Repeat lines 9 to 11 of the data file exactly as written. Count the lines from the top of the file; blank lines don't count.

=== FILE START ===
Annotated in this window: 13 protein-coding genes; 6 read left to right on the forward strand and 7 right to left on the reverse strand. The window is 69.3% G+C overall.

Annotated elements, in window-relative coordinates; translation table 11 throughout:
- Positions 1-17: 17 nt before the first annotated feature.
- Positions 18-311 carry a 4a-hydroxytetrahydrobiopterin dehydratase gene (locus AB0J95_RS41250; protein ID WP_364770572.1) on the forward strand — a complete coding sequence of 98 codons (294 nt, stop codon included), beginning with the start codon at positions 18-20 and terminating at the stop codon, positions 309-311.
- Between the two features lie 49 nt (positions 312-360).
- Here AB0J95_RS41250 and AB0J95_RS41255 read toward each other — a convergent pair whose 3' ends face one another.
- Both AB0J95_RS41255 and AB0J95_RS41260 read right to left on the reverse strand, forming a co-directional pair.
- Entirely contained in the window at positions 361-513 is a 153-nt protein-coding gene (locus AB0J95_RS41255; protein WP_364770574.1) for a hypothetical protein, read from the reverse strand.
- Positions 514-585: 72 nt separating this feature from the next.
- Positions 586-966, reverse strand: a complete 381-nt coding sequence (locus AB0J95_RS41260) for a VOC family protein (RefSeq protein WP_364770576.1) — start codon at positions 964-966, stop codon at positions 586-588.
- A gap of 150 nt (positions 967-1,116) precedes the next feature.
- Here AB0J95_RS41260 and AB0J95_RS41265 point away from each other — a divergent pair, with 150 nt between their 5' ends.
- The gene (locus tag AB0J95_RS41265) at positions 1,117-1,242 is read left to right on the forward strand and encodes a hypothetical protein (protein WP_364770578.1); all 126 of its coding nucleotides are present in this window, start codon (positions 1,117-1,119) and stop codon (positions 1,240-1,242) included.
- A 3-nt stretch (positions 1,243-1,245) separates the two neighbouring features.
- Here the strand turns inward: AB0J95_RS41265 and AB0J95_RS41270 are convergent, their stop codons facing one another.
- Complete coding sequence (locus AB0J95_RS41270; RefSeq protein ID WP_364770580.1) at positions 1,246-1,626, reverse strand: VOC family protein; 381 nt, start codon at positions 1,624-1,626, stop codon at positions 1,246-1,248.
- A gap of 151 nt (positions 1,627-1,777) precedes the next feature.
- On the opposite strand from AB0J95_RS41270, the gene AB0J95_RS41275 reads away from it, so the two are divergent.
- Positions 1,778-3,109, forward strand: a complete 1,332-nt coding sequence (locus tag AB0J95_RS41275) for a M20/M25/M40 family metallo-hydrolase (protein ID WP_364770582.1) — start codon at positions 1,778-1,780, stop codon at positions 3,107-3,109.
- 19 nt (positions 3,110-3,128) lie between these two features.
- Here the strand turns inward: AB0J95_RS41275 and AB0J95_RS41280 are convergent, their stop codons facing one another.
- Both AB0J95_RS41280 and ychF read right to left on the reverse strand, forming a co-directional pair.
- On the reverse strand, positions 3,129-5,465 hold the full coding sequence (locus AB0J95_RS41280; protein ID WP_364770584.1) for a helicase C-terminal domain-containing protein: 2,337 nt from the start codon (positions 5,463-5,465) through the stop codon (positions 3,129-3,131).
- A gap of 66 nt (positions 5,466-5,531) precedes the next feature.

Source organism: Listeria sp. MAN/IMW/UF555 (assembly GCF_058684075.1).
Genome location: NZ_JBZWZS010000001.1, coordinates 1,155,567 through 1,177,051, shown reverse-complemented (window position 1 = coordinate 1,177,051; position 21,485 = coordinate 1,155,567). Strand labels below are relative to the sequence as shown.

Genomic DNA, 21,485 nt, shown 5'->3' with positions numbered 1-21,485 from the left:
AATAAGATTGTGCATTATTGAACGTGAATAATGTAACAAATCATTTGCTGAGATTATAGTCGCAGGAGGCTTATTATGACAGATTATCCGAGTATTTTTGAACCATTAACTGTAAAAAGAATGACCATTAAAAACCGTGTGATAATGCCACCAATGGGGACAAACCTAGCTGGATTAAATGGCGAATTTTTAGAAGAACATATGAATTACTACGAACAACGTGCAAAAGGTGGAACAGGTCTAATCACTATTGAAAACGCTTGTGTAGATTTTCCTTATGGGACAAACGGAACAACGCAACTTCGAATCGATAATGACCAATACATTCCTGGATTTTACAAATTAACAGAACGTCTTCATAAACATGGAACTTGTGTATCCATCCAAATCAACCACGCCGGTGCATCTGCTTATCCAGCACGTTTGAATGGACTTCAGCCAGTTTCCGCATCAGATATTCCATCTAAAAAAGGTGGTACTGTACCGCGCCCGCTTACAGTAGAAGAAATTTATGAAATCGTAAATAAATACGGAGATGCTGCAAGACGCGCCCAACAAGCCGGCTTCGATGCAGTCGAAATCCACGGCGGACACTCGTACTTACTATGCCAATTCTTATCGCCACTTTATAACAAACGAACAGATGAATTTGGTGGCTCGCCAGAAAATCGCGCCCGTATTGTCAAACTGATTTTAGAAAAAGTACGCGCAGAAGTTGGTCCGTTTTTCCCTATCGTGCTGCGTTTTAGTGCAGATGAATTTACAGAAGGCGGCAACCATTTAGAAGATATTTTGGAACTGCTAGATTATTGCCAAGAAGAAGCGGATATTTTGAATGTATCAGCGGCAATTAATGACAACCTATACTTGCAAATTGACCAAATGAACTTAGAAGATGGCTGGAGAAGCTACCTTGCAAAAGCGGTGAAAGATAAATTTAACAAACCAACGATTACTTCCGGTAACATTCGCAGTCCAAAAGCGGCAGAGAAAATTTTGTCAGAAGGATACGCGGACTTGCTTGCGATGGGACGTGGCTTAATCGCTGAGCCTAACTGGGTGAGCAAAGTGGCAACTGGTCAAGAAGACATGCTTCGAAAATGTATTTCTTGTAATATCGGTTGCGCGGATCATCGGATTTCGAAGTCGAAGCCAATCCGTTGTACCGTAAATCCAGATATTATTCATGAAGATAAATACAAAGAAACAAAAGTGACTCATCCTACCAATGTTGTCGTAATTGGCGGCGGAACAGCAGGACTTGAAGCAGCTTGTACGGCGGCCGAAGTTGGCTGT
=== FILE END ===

- Positions 514-585: 72 nt separating this feature from the next.
- Positions 586-966, reverse strand: a complete 381-nt coding sequence (locus AB0J95_RS41260) for a VOC family protein (RefSeq protein WP_364770576.1) — start codon at positions 964-966, stop codon at positions 586-588.
- A gap of 150 nt (positions 967-1,116) precedes the next feature.